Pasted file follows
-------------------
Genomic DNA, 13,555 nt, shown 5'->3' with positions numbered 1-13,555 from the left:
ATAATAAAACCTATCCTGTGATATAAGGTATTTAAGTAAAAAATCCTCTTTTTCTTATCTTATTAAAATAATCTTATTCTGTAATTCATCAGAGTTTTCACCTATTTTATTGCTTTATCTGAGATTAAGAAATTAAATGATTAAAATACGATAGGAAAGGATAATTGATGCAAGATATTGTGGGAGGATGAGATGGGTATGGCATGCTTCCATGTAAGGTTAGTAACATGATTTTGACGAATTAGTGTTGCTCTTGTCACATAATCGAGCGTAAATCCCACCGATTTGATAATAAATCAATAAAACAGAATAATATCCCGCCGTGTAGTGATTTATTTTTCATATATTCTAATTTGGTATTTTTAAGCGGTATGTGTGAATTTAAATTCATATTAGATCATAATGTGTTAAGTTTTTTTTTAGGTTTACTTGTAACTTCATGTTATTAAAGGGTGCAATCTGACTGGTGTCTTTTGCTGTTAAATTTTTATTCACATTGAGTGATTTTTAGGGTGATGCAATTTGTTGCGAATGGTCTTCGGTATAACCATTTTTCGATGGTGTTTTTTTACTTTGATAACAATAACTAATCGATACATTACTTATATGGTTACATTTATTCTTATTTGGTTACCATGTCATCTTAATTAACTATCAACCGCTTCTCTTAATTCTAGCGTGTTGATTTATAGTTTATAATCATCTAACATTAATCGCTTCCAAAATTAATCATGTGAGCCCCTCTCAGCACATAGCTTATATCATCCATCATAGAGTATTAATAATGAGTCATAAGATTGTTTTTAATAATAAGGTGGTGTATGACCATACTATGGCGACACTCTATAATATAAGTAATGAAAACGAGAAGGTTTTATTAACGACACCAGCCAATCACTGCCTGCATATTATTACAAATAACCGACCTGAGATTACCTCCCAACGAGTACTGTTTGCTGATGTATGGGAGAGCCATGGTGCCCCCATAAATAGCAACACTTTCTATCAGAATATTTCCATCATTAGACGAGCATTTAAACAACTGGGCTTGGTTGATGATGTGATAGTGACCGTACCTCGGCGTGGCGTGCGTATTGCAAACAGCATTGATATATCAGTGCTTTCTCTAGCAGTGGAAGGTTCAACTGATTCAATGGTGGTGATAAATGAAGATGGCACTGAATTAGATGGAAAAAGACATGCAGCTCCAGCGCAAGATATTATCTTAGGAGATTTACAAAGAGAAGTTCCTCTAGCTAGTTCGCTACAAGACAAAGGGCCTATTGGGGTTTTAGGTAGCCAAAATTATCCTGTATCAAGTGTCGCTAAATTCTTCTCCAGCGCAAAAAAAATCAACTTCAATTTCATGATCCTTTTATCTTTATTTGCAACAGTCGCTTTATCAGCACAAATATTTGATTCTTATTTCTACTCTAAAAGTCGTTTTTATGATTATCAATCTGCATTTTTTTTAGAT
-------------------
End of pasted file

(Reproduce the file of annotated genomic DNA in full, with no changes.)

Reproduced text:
Genomic DNA, 13,555 nt, shown 5'->3' with positions numbered 1-13,555 from the left:
ATAATAAAACCTATCCTGTGATATAAGGTATTTAAGTAAAAAATCCTCTTTTTCTTATCTTATTAAAATAATCTTATTCTGTAATTCATCAGAGTTTTCACCTATTTTATTGCTTTATCTGAGATTAAGAAATTAAATGATTAAAATACGATAGGAAAGGATAATTGATGCAAGATATTGTGGGAGGATGAGATGGGTATGGCATGCTTCCATGTAAGGTTAGTAACATGATTTTGACGAATTAGTGTTGCTCTTGTCACATAATCGAGCGTAAATCCCACCGATTTGATAATAAATCAATAAAACAGAATAATATCCCGCCGTGTAGTGATTTATTTTTCATATATTCTAATTTGGTATTTTTAAGCGGTATGTGTGAATTTAAATTCATATTAGATCATAATGTGTTAAGTTTTTTTTTAGGTTTACTTGTAACTTCATGTTATTAAAGGGTGCAATCTGACTGGTGTCTTTTGCTGTTAAATTTTTATTCACATTGAGTGATTTTTAGGGTGATGCAATTTGTTGCGAATGGTCTTCGGTATAACCATTTTTCGATGGTGTTTTTTTACTTTGATAACAATAACTAATCGATACATTACTTATATGGTTACATTTATTCTTATTTGGTTACCATGTCATCTTAATTAACTATCAACCGCTTCTCTTAATTCTAGCGTGTTGATTTATAGTTTATAATCATCTAACATTAATCGCTTCCAAAATTAATCATGTGAGCCCCTCTCAGCACATAGCTTATATCATCCATCATAGAGTATTAATAATGAGTCATAAGATTGTTTTTAATAATAAGGTGGTGTATGACCATACTATGGCGACACTCTATAATATAAGTAATGAAAACGAGAAGGTTTTATTAACGACACCAGCCAATCACTGCCTGCATATTATTACAAATAACCGACCTGAGATTACCTCCCAACGAGTACTGTTTGCTGATGTATGGGAGAGCCATGGTGCCCCCATAAATAGCAACACTTTCTATCAGAATATTTCCATCATTAGACGAGCATTTAAACAACTGGGCTTGGTTGATGATGTGATAGTGACCGTACCTCGGCGTGGCGTGCGTATTGCAAACAGCATTGATATATCAGTGCTTTCTCTAGCAGTGGAAGGTTCAACTGATTCAATGGTGGTGATAAATGAAGATGGCACTGAATTAGATGGAAAAAGACATGCAGCTCCAGCGCAAGATATTATCTTAGGAGATTTACAAAGAGAAGTTCCTCTAGCTAGTTCGCTACAAGACAAAGGGCCTATTGGGGTTTTAGGTAGCCAAAATTATCCTGTATCAAGTGTCGCTAAATTCTTCTCCAGCGCAAAAAAAATCAACTTCAATTTCATGATCCTTTTATCTTTATTTGCAACAGTCGCTTTATCAGCACAAATATTTGATTCTTATTTCTACTCTAAAAGTCGTTTTTATGATTATCAATCTGCATTTTTTTTAGAT